Clutch’s Earth Rocker: So What? So Let’s Dance!
In my personal Heaven, Clutch would be the house band every night. Sure, I love some satanic blackened whatever the fuck, but Clutch’s rollicking brand of muscle rock is so damn good, I could listen to it over and over, every night, and feel fantastic about myself, and after I leave this world, that would be the ultimate reward. They are a band that makes me want to drink, work out, write, smoke, draw, go for a walk, pump my fist, dance my fucking ass off. If Slayer is Satan, Clutch is Greek god of wine Dionysus—still crazy, still dark, but endlessly fun and totally human. On their tenth full-length release, Earth Rocker, the band has distilled its sound down to its very essence, packing everything you like about this band into one kicking, screaming, cackling, ass-kicking rock record.
An immediately noticeable aspect of Earth Rocker is its speed—even the slowest tracks on the album march forward with a tangible sense of drive (given the band’s recent tour schedule supporting acts like Motorhead and Thin Lizzy, one can’t be too surprised). The production takes a few songs to truly hit home, with guitar and drums thick but frighteningly sharp and vocals that are huge without being too up-front. Everything meshes very organically on Earth Rocker, making each song an entity rather than four performances slapped together. Not to speak poorly of the technical prowess here—the record is chock full of infectious riffs, legendary fills, and field hollers that will make you crack a smile without even knowing it.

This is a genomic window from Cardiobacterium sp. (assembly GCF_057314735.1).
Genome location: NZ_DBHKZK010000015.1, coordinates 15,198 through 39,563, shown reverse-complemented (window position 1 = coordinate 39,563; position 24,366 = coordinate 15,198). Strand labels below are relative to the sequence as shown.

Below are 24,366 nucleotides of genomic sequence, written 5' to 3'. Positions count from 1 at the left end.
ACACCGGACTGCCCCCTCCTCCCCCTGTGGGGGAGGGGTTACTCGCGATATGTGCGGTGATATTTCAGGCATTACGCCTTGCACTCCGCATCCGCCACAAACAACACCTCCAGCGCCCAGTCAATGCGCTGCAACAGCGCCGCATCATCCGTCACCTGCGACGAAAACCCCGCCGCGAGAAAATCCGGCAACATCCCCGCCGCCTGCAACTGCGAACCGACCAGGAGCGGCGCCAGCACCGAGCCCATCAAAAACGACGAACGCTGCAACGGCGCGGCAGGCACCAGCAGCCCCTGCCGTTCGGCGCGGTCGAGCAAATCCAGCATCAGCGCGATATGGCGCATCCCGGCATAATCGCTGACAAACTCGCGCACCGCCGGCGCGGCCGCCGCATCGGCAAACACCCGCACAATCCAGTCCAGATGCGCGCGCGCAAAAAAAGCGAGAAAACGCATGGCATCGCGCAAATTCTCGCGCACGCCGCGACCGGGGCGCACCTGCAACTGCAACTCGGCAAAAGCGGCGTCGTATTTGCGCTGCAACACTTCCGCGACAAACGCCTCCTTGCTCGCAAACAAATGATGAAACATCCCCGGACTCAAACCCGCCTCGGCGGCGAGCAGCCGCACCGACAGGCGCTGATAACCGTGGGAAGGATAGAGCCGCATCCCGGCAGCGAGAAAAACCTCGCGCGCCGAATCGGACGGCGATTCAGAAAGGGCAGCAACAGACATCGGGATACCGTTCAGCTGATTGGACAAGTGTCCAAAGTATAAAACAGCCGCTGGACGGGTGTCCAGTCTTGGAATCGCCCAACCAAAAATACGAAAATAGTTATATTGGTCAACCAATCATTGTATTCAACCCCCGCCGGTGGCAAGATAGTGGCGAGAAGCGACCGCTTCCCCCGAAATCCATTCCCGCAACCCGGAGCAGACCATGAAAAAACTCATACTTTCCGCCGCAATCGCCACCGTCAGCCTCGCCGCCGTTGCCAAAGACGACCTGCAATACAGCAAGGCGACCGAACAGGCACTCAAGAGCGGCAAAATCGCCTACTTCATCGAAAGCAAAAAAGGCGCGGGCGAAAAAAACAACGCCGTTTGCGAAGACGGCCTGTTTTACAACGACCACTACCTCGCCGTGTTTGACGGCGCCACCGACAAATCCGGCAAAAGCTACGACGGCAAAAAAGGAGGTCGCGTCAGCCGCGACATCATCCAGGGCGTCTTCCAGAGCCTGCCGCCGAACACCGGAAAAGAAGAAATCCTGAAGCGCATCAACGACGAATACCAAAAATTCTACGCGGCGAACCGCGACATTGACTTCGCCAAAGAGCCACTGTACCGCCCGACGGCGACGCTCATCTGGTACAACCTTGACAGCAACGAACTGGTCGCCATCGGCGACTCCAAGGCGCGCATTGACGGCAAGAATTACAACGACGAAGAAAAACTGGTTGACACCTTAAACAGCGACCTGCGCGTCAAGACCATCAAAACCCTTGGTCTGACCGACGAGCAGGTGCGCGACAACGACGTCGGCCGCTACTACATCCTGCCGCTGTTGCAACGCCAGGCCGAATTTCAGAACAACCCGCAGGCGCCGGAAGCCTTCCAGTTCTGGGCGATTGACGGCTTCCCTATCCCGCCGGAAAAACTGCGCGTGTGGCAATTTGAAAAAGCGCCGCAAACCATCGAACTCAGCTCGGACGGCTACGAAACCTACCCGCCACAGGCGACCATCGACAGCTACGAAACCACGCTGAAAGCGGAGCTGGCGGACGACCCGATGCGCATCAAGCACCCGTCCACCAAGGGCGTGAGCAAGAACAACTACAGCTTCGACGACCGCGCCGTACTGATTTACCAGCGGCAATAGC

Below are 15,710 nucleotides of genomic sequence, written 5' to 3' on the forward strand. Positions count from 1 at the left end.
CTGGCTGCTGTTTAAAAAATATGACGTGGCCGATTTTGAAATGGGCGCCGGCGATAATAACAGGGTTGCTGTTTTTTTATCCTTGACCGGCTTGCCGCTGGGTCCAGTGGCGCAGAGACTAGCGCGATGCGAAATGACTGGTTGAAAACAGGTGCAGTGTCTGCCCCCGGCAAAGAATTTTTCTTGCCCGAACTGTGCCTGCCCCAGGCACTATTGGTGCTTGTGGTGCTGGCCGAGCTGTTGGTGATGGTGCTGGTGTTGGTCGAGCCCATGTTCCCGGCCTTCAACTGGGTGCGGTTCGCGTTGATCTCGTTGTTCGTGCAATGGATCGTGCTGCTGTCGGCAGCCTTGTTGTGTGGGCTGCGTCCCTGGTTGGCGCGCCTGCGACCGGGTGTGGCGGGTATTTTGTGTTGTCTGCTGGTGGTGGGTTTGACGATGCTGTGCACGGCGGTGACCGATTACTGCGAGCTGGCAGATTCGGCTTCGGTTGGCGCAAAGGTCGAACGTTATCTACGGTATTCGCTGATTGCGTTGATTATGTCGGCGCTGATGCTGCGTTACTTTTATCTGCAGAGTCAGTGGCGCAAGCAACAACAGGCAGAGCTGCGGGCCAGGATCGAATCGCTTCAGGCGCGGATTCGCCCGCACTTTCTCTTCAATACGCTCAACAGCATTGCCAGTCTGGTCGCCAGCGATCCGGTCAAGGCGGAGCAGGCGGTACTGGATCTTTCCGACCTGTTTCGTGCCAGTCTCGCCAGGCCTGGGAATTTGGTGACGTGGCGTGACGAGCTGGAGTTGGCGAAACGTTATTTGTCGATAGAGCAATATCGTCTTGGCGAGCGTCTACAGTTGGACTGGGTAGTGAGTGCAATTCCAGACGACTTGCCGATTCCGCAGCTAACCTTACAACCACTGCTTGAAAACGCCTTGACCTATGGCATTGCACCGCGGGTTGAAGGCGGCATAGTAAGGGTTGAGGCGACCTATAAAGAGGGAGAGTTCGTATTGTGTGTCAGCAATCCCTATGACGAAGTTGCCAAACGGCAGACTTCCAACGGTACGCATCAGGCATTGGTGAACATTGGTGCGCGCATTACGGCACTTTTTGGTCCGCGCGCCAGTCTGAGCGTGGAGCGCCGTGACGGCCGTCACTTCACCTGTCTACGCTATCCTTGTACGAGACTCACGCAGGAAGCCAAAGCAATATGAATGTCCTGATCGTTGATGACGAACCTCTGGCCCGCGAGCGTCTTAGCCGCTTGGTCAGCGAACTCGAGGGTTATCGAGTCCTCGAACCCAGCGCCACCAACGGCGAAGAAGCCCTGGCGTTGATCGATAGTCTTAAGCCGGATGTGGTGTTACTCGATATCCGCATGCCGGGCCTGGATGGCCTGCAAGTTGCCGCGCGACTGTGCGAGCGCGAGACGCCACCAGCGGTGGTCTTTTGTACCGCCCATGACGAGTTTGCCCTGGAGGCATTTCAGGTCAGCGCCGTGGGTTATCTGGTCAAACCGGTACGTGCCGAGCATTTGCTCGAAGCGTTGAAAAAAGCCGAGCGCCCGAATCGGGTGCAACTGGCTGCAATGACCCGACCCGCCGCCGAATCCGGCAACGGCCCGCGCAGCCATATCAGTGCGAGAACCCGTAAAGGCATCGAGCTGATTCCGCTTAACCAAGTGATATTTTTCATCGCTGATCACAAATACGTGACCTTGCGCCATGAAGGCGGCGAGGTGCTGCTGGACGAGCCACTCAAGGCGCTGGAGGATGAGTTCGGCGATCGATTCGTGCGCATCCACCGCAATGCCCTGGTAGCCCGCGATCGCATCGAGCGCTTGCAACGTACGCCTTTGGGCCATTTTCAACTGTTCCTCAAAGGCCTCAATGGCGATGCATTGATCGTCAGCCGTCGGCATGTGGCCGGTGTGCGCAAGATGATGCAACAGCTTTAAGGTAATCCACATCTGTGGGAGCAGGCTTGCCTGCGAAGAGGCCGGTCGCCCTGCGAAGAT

The opening title track is an immediate Clutch classic, the babbled laugh present in the chorus reminiscent of old timers like Screamin’ Jay Hawkins. Follow-up “Crucial Velocity” is a superb song for outrunning the cops, and references Ike turner’s “Rocket 88” as it throttles forward. Neil Fallon’s lyrics are hillbilly poetry; a line like “Unpredictable times call for a reliable friend” is begging to be tattooed on someone. “Mr. Freedom” and “DC Sound Attack” are both funky anti-military numbers, the latter with a glorious moonshine-soaked harmonica line in the opening section. “Unto The Breach” is a battle cry with heavy helpings of Frank Zappa, while “Gone Cold,” the album’s ballad (if you can call it that), haunts the listener with jazz-infused calm. “The Face” is a mid-paced pro-rock anthem featuring some of the best lyrics in the band’s career (“One thousand Les Pauls burning in a field/What rabid religion poisons their minds?/One thousand Jazzmasters thrown into the sea/What measure of madness governs their time?”). “Book, Saddle, & Go” has a solid country-fried gallop to it, while “Cyborg Bette” is a breakneck hip-thrusting sex machine running on gasoline and Old Crow. While closer “The Wolfman Kindly Requests…” feels a little aimless, the pirate-ish swing and psychedelic solo of “Oh, Isabella” is mournful, rowdy, endearing, empowering.
For Fallon, Sult, Maines, and Gaster, Earth Rocker is a triumph, a heartfelt expression of the band’s whole twenty-year career. If that weren’t enough, it’s also a groovy fucking rock album, full of all the devil-may-care attitude and smirking zeal that bands like Sabbath and Zeppelin seemed to emanate just as effortlessly. I could listen to this record on repeat for a long, long time—and, if there’s an afterlife and I’ve played my cards right, I’ll get to do just that.